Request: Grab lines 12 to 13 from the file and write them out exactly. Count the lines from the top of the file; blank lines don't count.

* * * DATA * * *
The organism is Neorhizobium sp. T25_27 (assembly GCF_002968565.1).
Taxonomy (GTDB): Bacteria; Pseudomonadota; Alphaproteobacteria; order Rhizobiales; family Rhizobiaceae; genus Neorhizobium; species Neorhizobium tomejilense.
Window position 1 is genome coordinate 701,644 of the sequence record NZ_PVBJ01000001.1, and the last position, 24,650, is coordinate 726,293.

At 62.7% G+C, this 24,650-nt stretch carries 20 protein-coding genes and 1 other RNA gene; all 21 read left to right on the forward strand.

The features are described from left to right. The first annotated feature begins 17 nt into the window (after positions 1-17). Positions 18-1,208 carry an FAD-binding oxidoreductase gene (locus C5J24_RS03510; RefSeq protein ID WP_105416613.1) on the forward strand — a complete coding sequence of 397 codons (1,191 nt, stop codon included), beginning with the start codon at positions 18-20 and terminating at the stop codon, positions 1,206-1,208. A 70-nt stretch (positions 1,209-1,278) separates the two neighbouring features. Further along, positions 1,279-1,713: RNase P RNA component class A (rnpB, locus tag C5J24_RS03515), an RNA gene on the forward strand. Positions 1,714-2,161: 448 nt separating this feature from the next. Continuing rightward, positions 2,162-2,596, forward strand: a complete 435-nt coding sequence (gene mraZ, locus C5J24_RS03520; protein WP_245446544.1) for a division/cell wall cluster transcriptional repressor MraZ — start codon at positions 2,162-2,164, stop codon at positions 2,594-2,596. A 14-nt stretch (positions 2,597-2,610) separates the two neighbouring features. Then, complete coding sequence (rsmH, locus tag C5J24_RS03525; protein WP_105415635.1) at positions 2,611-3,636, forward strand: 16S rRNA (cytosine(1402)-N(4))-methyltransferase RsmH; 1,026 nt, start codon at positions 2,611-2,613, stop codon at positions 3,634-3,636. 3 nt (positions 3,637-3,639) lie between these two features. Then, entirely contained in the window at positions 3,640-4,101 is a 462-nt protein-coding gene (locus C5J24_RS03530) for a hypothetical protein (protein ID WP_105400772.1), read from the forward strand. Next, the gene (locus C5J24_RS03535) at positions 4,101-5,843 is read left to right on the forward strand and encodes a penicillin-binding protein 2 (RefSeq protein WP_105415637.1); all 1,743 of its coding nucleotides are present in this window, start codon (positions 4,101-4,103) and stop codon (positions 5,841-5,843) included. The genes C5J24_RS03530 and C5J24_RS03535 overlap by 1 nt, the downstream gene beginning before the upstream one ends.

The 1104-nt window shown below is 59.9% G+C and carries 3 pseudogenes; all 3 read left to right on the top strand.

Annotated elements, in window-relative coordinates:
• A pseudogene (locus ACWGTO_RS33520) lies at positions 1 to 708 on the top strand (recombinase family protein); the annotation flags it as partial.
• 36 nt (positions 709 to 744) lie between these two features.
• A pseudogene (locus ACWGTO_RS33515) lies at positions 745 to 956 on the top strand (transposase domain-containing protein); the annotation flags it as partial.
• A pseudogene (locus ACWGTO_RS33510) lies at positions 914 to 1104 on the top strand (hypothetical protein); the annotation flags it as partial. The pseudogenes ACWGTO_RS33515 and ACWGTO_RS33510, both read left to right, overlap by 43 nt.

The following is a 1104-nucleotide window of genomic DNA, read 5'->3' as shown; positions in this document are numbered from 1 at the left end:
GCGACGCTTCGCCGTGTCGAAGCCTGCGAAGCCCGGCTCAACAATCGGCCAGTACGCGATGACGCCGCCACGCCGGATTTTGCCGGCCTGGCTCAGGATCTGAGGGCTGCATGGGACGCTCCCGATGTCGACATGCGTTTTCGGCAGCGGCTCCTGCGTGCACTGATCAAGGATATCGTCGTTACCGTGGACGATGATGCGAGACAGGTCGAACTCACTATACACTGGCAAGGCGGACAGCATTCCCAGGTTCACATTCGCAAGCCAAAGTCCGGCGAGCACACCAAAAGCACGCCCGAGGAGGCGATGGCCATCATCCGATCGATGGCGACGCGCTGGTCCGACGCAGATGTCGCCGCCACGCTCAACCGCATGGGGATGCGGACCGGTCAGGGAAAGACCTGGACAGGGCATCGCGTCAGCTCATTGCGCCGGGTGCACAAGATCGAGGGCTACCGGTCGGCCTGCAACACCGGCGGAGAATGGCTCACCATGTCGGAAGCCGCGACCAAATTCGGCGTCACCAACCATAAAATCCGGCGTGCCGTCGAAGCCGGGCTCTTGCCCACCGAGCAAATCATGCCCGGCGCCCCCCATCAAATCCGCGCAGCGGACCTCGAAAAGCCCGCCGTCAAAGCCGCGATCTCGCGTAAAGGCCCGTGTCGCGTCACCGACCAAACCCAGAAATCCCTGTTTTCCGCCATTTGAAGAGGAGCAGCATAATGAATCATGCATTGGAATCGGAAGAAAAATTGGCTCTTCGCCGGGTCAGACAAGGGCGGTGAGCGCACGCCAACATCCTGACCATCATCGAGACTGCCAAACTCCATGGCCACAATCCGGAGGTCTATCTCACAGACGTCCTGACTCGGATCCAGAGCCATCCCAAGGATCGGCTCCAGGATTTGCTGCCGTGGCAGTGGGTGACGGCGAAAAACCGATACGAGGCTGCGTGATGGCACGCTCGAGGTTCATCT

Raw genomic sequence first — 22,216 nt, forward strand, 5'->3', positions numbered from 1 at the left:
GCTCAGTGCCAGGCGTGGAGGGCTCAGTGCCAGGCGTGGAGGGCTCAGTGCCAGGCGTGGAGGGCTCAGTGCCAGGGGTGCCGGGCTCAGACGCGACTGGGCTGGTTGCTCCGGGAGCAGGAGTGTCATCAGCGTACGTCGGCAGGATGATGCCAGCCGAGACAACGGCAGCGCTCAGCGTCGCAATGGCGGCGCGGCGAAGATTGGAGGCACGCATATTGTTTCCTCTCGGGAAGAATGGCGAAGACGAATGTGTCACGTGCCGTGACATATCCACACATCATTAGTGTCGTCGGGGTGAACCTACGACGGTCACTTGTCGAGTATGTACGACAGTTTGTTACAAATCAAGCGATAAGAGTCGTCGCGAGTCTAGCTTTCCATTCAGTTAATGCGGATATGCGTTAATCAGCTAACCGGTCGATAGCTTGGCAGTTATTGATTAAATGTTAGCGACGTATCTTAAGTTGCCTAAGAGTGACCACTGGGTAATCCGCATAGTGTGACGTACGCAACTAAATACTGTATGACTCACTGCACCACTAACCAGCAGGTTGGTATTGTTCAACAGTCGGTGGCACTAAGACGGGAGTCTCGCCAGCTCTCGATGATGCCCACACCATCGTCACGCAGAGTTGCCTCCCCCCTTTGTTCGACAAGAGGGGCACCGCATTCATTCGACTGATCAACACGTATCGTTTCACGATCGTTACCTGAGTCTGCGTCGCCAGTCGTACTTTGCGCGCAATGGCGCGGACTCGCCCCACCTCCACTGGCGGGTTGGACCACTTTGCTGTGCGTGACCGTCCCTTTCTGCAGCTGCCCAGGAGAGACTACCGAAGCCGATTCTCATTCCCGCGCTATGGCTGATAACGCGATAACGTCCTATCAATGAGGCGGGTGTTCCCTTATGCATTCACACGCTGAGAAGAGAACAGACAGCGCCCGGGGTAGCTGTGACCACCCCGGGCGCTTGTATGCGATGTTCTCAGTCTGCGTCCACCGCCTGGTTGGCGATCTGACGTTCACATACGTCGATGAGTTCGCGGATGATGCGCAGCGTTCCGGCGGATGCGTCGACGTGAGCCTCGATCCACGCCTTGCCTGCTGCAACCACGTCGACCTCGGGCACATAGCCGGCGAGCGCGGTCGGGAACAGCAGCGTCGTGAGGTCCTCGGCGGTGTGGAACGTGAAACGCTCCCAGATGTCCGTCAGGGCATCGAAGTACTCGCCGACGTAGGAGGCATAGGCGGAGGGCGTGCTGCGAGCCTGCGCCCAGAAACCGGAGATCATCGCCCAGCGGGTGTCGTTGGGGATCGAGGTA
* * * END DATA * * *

The following is a 1104-nucleotide window of genomic DNA, read 5'->3' as shown; positions in this document are numbered from 1 at the left end:
GCGACGCTTCGCCGTGTCGAAGCCTGCGAAGCCCGGCTCAACAATCGGCCAGTACGCGATGACGCCGCCACGCCGGATTTTGCCGGCCTGGCTCAGGATCTGAGGGCTGCATGGGACGCTCCCGATGTCGACATGCGTTTTCGGCAGCGGCTCCTGCGTGCACTGATCAAGGATATCGTCGTTACCGTGGACGATGATGCGAGACAGGTCGAACTCACTATACACTGGCAAGGCGGACAGCATTCCCAGGTTCACATTCGCAAGCCAAAGTCCGGCGAGCACACCAAAAGCACGCCCGAGGAGGCGATGGCCATCATCCGATCGATGGCGACGCGCTGGTCCGACGCAGATGTCGCCGCCACGCTCAACCGCATGGGGATGCGGACCGGTCAGGGAAAGACCTGGACAGGGCATCGCGTCAGCTCATTGCGCCGGGTGCACAAGATCGAGGGCTACCGGTCGGCCTGCAACACCGGCGGAGAATGGCTCACCATGTCGGAAGCCGCGACCAAATTCGGCGTCACCAACCATAAAATCCGGCGTGCCGTCGAAGCCGGGCTCTTGCCCACCGAGCAAATCATGCCCGGCGCCCCCCATCAAATCCGCGCAGCGGACCTCGAAAAGCCCGCCGTCAAAGCCGCGATCTCGCGTAAAGGCCCGTGTCGCGTCACCGACCAAACCCAGAAATCCCTGTTTTCCGCCATTTGAAGAGGAGCAGCATAATGAATCATGCATTGGAATCGGAAGAAAAATTGGCTCTTCGCCGGGTCAGACAAGGGCGGTGAGCGCACGCCAACATCCTGACCATCATCGAGACTGCCAAACTCCATGGCCACAATCCGGAGGTCTATCTCACAGACGTCCTGACTCGGATCCAGAGCCATCCCAAGGATCGGCTCCAGGATTTGCTGCCGTGGCAGTGGGTGACGGCGAAAAACCGATACGAGGCTGCGTGATGGCACGCTCGAGGTTCATCT